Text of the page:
This practical book helps readers provide effective mental, emotional, and behavioral health services to clients across the continuum of care, from health promotion through long-term treatment and remediation. Anchoring each chapter within a life stage—from childhood through older adulthood—the text identifies the nature and origin of various psychological issues and emphasizes the importance of anticipating and responding early to concerns that arise for large portions of the population. The Second Edition features new chapters and expanded coverage of important topics, such as sociocultural contextual factors and interprofessional health perspectives.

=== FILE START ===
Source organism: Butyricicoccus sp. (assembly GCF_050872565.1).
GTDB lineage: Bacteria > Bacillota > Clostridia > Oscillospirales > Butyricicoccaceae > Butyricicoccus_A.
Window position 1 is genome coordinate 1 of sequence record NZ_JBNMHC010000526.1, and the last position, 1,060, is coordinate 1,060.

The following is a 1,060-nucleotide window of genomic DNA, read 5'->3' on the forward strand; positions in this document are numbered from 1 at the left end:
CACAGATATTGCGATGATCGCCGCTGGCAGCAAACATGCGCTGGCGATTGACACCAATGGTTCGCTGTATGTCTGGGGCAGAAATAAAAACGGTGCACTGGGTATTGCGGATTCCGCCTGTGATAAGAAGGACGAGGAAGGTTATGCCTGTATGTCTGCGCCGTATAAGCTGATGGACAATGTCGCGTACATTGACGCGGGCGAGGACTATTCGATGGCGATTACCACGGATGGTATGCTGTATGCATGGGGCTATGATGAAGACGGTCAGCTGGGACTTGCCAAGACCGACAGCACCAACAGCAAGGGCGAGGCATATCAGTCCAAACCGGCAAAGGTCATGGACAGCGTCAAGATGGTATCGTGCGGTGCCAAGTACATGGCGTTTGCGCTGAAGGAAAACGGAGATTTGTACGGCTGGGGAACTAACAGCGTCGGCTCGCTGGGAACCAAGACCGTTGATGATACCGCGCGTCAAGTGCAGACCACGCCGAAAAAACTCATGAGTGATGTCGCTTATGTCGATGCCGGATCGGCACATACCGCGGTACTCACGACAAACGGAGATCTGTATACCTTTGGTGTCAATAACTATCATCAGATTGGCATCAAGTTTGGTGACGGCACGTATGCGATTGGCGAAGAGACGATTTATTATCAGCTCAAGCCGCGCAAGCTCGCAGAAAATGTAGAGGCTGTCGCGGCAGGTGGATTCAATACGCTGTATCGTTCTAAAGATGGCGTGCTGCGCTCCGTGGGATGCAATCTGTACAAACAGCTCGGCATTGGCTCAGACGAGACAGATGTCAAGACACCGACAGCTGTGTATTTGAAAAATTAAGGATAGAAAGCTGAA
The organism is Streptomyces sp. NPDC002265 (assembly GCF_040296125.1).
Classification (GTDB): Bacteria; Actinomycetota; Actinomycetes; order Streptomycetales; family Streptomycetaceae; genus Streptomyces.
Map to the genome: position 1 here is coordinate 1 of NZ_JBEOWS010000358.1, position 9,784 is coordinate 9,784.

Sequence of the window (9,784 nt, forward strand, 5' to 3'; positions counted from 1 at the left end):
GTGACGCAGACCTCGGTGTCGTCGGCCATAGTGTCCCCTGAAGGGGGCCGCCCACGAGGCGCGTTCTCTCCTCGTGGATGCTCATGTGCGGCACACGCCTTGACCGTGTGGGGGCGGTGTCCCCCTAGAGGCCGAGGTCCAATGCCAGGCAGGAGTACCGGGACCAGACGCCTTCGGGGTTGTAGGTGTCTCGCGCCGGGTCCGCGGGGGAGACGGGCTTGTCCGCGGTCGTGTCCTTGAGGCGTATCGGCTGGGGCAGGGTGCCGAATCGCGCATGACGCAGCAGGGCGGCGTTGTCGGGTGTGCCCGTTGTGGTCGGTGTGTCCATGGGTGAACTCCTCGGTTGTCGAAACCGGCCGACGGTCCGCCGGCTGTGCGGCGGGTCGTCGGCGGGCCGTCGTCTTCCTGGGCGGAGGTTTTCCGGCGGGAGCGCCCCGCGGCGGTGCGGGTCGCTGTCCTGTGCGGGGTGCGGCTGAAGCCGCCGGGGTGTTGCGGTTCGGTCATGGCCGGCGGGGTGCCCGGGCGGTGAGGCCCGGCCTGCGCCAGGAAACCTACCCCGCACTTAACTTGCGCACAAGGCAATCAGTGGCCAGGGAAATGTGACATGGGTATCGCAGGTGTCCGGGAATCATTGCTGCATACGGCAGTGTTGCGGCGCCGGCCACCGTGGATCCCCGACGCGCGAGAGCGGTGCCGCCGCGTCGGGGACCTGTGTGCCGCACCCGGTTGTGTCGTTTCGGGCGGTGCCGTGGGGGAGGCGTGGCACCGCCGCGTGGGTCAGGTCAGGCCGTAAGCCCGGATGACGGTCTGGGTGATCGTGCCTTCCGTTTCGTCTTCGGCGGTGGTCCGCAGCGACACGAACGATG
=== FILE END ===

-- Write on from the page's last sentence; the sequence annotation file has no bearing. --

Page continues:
Chapter 14: Promoting Healthy Relationships in Young Adults

Promoting Healthy Relationships in Young Adults
Promoting Healthy Relationships in Young Adults
Kara Brita WetterstenUniversity of North DakotaAshley SchreursUniversity of North DakotaJennifer MunchUniversity of North DakotaChasidy FaithUniversity of Wisconsin–StoutDarcie SellConcordia College

Decades of empirical studies have shown that healthy relationships are an important factor in predicting physical and psychological well-being. Specifically, high levels of relationship satisfaction have been positively associated with happiness and adaptive coping strategies (Diener & Seligman, 2002; Myers, 1999) and negatively associated with depression, stress hormone levels, and risk of cardiovascular disease (Byrd-Craven, Granger, & Auer, 2011; Gallo, Troxel, Matthews, & Kuller, 2003). The role of healthy relationships in young adulthood is particularly important given the unique characteristics of this life stage. Erik Erikson (1963) theorized that the key task in young adulthood ...

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